The UIDAI, which entered into a contract with Wipro in 2011 for supply, installation and commissioning of servers and storage systems, breached provision of the contract and extended favour to Wipro, incurring expenditure of Rs 4.92 crore for annual equipment maintenance, which was covered under free warranty, the Controller and Auditor General of India (CAG) has alleged in a report.
A timeline of the events leading to this:
May 2011: The UIDAI spent a total of Rs 134.28 crore on buying storage and server infrastructure along with free periodical maintenance from Wipro through a contractual agreement for its data centers in Bangalore and Delhi/NCR.
November 2011 – February 2012: The infrastructure was deployed to UIDAI, but the contract mandated that the servers and data storage devices be subject to an Acceptance Test or quality test before it could be put to use.
March 2012: UIDAI hired a third party to conduct necessary compliance tests; the third party reported back by October 2012 stating certain devices did not meet server uptime requirement as prescribed in the contract with Wipro.
November 2012: “However, on the request of vendor (Wipro), UIDAI reduced the component uptime requirement norm,” CAG said in the report.
January 2013: Another compliance test was run on the devices by the same third party , and it reported that all components met the standards specified in the updated contract.
February 2013: As per contract conditions, the date of acceptance of all equipment was fixed for the month of February 2013 by the third party tester. However, on being requested by Wipro, UIDAI decided to change the date of final commissioning of equipment back to February 2012, added CAG.
As a result, the previously agreed period of warranty of 12 months expired on 31 January 2013, a month before the acceptance date provide by the third party quality tester.
June 2013: Subsequently, UIDAI agreed to sign another maintenance contract with Wipro at a total cost of Rs 4.92 crore, and the new maintenance contract was valid between February 2013 to January 2014. This was a deviation from the earlier contract, and resulted in avoidable expenditure of Rs 4.92 crore on periodical maintenance, which was supposed to be covered under free maintenance as per original contract, the CAG said.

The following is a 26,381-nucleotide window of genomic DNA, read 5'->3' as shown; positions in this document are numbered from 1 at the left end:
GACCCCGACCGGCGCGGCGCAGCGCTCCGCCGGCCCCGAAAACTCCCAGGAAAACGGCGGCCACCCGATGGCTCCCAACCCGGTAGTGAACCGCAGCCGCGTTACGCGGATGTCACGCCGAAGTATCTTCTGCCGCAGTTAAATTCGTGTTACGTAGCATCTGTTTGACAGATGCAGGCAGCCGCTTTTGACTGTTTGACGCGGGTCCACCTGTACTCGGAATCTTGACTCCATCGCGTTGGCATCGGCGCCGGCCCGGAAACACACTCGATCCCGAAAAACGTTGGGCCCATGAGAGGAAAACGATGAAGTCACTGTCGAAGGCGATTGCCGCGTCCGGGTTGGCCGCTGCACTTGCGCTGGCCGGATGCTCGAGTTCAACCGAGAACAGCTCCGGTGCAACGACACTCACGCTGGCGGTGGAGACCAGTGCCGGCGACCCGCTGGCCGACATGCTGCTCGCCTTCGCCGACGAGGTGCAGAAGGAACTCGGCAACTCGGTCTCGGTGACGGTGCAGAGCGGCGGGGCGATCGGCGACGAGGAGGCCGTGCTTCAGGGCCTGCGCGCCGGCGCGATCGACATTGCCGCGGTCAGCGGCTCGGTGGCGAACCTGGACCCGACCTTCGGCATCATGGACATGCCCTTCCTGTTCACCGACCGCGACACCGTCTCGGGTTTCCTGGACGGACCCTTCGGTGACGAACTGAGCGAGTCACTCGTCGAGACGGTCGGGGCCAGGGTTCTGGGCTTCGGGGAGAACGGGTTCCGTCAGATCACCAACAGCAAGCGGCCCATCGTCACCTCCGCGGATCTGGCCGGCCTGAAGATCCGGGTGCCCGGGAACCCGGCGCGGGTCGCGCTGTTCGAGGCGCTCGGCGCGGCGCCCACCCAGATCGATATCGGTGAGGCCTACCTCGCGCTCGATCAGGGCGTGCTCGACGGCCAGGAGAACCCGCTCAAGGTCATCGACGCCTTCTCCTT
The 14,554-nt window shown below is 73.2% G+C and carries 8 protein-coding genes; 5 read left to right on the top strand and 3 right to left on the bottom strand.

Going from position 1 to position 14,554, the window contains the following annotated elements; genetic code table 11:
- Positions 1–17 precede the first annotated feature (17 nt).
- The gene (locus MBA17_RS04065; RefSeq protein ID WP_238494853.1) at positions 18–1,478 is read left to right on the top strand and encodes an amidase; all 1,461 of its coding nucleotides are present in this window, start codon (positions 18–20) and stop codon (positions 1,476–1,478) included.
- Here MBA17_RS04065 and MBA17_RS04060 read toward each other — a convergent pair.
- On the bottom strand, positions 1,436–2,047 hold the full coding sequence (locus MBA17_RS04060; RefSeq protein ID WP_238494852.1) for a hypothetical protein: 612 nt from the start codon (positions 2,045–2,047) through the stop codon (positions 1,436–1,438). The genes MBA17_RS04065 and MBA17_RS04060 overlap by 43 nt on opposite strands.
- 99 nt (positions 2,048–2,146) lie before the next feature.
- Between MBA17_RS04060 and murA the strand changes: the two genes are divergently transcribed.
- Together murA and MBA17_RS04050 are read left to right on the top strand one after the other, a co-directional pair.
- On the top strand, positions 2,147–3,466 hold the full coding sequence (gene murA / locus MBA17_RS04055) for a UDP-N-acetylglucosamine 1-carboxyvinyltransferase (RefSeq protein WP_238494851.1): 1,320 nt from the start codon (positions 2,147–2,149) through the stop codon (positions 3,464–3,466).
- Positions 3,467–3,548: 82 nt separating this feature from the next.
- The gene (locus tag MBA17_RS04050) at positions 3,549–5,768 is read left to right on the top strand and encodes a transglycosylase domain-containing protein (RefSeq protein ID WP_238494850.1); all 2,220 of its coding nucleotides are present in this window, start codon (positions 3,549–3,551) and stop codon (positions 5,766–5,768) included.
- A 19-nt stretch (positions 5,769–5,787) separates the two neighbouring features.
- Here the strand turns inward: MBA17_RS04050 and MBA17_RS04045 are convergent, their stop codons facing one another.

What UIDAI and Wipro had to say about the alleged ‘avoidable payment’
UIDAI, in a reply to CAG, stated that the third party tester raised multiple issues with components and by that time valuable time had elapsed and systems were getting out of warranty. UIDAI then had to renew the maintenance/warranty contract with Wipro.“Therefore, as mentioned in the contract, the last date of commissioning (delivery) was taken as date of acceptance,” UIDAI told CAG. It added that the term ‘delivered’ and ‘commissioned’ mentioned in the contract, actually translates to acceptance of delivery of equipment.
In a statement to MediaNama, a spokesperson from Wipro said:
“Wipro maintains the highest standards of corporate governance and transparency. We respectfully disagree with the findings of the report that UIDAI extended undue favor to Wipro. We draw attention to the response provided by UIDAI in the CAG report that the acceptance of goods was given by the competent authority in UIDAI after the commissioning of the equipment. The annual maintenance contract was signed post the expiry of the warranty period.”
However the reply from UIDAI did not satisfy CAG’s findings:
“The reply of the department (UIDAI) that it had adequate assurance to satisfy itself about performance of equipment is inconsistent with its decision to engage STQC (third party tester) for carrying out AT (compliance testing). The final report of STQC (third party tester) about satisfactory performance of equipment was received in February 2013 and hence this should have been effective date for acceptance of goods. Clearly in the instant case, the action of the UIDAI was inconsistent with the provisions of the contract and led to avoidable payment of 4.92 crore towards AMC (maintenance contract).”